One day in 79 AD unsuspecting citizens of Pompeii were buried under 30 feet of hot mud and volcanic ash from Mt. Vesuvius. Rediscovered in the 1600s, excavations have been ongoing. I have had a macabre desire to visit Pompeii ever since learning plaster poured into cavities revealed the victims at death.
While planning our Italian tour and having to decide what to eliminate from the itinerary, Pompeii was never an option. The Amalfi Coast, Pompeii and Paestum survived the cut. The beautiful Cinque Terre had to be saved for a future trip. So it was with extreme anticipation on Sunday, October 10 we had our final breakfast under the citrus trees in the sunny Il Roseto B&B garden, said goodbyes, and started the walk to the train station to catch the Circumvesuviana to the Pompeii Scavi station.
The plan was to store the luggage and have 4 hours to explore Pompeii before heading to the Pompeii City train station to catch the southbound train to Paestum. I still remember practically jogging with excitement, my suitcase wheeling behind, past vendors of postcards, guidebooks, and water lining the sidewalk when we came to an abrupt halt! A huge crowd was blocking the entrance! No problem – I would walk on through. But they would not let me through. I was stunned – it took a few long moments for my mind to comprehend. It was a protest! As they shoved their flyers in my face explaining grievances and I tried explaining that it didn’t concern me as it was my life-long dream to visit Pompeii. It looked ugly – what were to do?
This is where my studying proved helpful. I knew there was secondary “backdoor” entrance but that it didn’t have baggage storage so I hoped that we could get to the Pompeii City station, find a place to store our bags, and get into Pompeii on the other side. Since time was off the essence we paid 10 euros for a short taxi ride, only to discover there wasn’t baggage storage at the station. Thinking quickly, I dashed to the closest hotel (another Rick Steves’ tip) and asked if they would mind storing our luggage for a few hours, explaining the situation. To me, what I asked seemed like no big deal, but in hindsight, I realize that due to terrorism it would not be prudent for them to accept luggage from strangers. Bless their hearts, they made a phone call to a Tourist Information office that officially was closed that day, but the manager was working until 1:15 and agreed to store our luggage! They told me it was one block away and as I headed off in the wrong direction I noticed a man waving his arms and beckoning me. To make a long story short, Alessandro Falanga saved the day! He gave us walking directions to the Pompeii site, and we were admitted.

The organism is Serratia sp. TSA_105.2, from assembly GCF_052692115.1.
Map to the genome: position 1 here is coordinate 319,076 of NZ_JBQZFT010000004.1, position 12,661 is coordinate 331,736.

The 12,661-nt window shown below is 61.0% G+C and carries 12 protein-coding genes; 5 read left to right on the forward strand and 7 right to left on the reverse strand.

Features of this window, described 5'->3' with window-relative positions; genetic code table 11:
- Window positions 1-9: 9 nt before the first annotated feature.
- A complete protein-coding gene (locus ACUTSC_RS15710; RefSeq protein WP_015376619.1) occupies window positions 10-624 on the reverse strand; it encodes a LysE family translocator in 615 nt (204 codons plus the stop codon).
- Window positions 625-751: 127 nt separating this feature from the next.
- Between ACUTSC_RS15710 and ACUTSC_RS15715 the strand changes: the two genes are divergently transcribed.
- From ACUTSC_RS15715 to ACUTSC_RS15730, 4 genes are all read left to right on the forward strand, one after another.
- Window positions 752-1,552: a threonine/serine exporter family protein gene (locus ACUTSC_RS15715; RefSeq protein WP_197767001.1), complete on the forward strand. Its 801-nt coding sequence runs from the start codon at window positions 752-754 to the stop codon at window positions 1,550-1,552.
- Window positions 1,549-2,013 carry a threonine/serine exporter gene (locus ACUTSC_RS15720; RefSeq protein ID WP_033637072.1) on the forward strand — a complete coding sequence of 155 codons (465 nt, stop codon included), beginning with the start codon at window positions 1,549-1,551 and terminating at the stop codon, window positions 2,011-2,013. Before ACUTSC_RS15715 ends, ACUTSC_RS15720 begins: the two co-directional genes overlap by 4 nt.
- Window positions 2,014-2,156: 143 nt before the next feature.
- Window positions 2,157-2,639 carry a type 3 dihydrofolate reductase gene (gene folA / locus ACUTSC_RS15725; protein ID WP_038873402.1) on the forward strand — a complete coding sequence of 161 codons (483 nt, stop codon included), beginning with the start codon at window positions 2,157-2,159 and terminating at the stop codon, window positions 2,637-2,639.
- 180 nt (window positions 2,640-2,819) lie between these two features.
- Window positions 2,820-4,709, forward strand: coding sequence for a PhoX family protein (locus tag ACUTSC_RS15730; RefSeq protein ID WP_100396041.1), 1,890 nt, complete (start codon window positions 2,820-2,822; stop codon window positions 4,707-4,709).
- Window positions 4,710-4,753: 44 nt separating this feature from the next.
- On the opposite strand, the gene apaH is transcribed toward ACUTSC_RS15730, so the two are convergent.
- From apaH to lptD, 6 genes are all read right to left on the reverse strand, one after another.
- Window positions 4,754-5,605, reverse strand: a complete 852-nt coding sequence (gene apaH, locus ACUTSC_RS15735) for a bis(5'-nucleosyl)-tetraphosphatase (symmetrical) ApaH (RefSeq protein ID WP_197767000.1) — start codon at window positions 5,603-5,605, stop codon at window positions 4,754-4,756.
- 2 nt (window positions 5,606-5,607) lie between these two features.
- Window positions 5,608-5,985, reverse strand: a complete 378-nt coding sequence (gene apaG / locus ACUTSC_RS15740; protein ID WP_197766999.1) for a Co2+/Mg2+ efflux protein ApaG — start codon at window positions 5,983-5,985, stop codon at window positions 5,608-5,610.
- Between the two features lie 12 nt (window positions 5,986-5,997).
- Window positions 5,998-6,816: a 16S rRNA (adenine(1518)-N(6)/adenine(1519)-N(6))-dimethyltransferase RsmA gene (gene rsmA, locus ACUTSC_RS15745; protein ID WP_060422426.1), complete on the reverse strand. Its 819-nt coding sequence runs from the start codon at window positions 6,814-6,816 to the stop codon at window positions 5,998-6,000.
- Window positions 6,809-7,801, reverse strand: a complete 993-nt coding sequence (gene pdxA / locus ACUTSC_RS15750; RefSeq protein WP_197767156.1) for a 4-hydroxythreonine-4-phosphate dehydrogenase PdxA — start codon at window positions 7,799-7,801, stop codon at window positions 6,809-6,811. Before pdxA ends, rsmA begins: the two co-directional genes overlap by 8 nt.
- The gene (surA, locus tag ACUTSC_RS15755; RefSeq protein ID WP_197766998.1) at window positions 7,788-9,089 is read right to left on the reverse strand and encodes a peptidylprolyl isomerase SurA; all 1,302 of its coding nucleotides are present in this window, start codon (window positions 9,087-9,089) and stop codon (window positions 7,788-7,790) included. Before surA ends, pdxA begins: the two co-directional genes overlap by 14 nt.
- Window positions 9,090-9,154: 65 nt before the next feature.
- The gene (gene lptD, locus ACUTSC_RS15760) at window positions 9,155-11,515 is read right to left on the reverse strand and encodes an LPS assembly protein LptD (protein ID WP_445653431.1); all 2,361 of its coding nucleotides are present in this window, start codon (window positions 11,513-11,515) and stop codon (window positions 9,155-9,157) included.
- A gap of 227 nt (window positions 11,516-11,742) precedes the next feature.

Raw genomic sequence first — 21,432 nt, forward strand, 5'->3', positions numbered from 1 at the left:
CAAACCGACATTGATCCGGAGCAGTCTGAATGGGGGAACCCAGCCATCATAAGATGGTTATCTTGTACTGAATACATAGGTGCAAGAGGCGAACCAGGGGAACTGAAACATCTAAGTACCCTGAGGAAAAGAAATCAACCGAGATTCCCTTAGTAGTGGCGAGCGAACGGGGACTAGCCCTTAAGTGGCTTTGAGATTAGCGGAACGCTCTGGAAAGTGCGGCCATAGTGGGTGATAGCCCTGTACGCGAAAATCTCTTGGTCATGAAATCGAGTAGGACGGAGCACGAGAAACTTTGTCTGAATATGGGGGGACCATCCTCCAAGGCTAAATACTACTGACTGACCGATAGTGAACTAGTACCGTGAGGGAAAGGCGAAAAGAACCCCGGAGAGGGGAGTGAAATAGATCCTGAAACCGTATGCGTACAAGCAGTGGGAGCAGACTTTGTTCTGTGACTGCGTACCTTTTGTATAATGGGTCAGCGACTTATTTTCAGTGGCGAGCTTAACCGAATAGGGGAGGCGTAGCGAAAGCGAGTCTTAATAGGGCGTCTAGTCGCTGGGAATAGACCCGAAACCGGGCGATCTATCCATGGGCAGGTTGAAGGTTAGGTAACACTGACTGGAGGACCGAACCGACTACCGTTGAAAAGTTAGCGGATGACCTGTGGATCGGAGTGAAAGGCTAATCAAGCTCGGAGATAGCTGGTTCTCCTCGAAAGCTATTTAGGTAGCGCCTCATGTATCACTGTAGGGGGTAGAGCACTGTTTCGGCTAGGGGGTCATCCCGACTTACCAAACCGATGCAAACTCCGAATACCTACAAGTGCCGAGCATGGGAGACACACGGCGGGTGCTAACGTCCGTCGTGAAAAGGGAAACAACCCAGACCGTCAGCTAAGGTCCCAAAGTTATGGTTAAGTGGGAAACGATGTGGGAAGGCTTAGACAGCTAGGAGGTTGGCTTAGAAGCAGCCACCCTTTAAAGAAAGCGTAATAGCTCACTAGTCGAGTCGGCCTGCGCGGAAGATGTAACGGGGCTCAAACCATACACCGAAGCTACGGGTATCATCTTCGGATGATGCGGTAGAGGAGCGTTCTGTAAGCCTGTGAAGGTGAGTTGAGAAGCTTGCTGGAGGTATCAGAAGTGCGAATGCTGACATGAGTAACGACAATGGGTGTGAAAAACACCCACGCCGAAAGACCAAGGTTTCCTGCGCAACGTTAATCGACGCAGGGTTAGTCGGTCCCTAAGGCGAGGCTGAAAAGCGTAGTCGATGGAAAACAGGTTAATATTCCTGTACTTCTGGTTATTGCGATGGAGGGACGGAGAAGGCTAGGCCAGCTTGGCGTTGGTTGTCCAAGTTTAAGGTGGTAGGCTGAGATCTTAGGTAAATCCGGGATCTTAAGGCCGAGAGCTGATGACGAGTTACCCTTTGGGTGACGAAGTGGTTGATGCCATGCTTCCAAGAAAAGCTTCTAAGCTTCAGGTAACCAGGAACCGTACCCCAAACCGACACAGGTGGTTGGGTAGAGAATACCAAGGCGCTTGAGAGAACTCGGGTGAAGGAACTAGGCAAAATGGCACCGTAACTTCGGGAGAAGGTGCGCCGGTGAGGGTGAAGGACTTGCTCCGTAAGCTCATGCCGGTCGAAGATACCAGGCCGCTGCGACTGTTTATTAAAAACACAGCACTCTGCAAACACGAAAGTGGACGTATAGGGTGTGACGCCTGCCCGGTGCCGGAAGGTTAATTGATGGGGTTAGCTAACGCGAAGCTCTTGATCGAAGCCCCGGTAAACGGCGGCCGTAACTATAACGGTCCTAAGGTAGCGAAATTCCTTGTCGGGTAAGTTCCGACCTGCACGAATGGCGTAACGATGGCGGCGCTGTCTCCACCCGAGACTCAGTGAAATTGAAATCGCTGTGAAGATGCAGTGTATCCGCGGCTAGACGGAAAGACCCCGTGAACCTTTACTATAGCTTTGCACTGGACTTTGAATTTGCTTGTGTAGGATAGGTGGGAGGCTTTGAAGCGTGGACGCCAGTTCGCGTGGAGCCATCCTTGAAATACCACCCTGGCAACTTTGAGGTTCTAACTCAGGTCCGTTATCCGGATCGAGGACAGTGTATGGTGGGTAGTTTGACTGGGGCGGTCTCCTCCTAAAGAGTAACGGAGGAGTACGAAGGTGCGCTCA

Maybe the protest was over, I don’t know. But, the delay left us with very little time in Pompeii. We dashed around like chickens with our heads chopped off, weaving around slow moving tour groups. Pompeii was so beautiful, somber, and interesting – and one place where a guide could have made a world of difference. There was much more to see, but we were out of time, we had to leave in order to return to the Tourist office by 1:15 but we were lost in Pompeii and didn’t know in which direction was the exit. We asked an employee for directions, and he turned out to be another angel, personally escorting us to the exit, detouring once so he could show us something really spectacular! Once outside the gate, my husband ran ahead to the Tourist office, in order to not keep Sr. Falanga waiting.
Breathing a sigh of relief, we boarded the now-10-minute late 1:25 p.m. train to Paestum.
The day was only half over – how much additional adventure could we squeeze into one day?
As it turns out – plenty! Next: Greek Temples Found in Forest